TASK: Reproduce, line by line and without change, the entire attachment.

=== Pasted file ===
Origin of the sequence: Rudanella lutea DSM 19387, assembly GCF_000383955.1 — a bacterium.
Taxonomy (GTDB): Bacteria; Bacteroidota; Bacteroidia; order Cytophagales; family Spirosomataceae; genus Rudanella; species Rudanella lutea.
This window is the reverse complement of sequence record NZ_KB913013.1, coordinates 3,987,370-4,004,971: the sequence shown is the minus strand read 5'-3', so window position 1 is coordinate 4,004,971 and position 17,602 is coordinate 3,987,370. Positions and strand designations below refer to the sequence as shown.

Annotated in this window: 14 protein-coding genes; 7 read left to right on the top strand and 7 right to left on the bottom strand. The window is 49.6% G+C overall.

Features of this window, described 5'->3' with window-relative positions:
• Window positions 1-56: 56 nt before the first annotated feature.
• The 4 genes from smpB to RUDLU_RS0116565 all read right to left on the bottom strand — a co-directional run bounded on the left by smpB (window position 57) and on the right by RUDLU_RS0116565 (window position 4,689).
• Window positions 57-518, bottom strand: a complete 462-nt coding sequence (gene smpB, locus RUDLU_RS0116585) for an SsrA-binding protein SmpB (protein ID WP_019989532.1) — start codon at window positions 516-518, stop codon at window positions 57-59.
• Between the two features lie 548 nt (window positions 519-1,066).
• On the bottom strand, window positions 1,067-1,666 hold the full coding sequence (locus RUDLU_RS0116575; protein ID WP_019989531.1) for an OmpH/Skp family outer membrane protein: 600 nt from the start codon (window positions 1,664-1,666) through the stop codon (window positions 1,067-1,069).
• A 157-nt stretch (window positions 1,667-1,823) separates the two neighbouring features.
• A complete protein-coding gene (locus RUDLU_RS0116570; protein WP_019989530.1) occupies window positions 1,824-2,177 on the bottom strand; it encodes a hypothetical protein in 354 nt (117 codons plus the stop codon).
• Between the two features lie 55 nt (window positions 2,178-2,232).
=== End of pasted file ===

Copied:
Origin of the sequence: Rudanella lutea DSM 19387, assembly GCF_000383955.1 — a bacterium.
Taxonomy (GTDB): Bacteria; Bacteroidota; Bacteroidia; order Cytophagales; family Spirosomataceae; genus Rudanella; species Rudanella lutea.
This window is the reverse complement of sequence record NZ_KB913013.1, coordinates 3,987,370-4,004,971: the sequence shown is the minus strand read 5'-3', so window position 1 is coordinate 4,004,971 and position 17,602 is coordinate 3,987,370. Positions and strand designations below refer to the sequence as shown.

Annotated in this window: 14 protein-coding genes; 7 read left to right on the top strand and 7 right to left on the bottom strand. The window is 49.6% G+C overall.

Features of this window, described 5'->3' with window-relative positions:
• Window positions 1-56: 56 nt before the first annotated feature.
• The 4 genes from smpB to RUDLU_RS0116565 all read right to left on the bottom strand — a co-directional run bounded on the left by smpB (window position 57) and on the right by RUDLU_RS0116565 (window position 4,689).
• Window positions 57-518, bottom strand: a complete 462-nt coding sequence (gene smpB, locus RUDLU_RS0116585) for an SsrA-binding protein SmpB (protein ID WP_019989532.1) — start codon at window positions 516-518, stop codon at window positions 57-59.
• Between the two features lie 548 nt (window positions 519-1,066).
• On the bottom strand, window positions 1,067-1,666 hold the full coding sequence (locus RUDLU_RS0116575; protein ID WP_019989531.1) for an OmpH/Skp family outer membrane protein: 600 nt from the start codon (window positions 1,664-1,666) through the stop codon (window positions 1,067-1,069).
• A 157-nt stretch (window positions 1,667-1,823) separates the two neighbouring features.
• A complete protein-coding gene (locus RUDLU_RS0116570; protein WP_019989530.1) occupies window positions 1,824-2,177 on the bottom strand; it encodes a hypothetical protein in 354 nt (117 codons plus the stop codon).
• Between the two features lie 55 nt (window positions 2,178-2,232).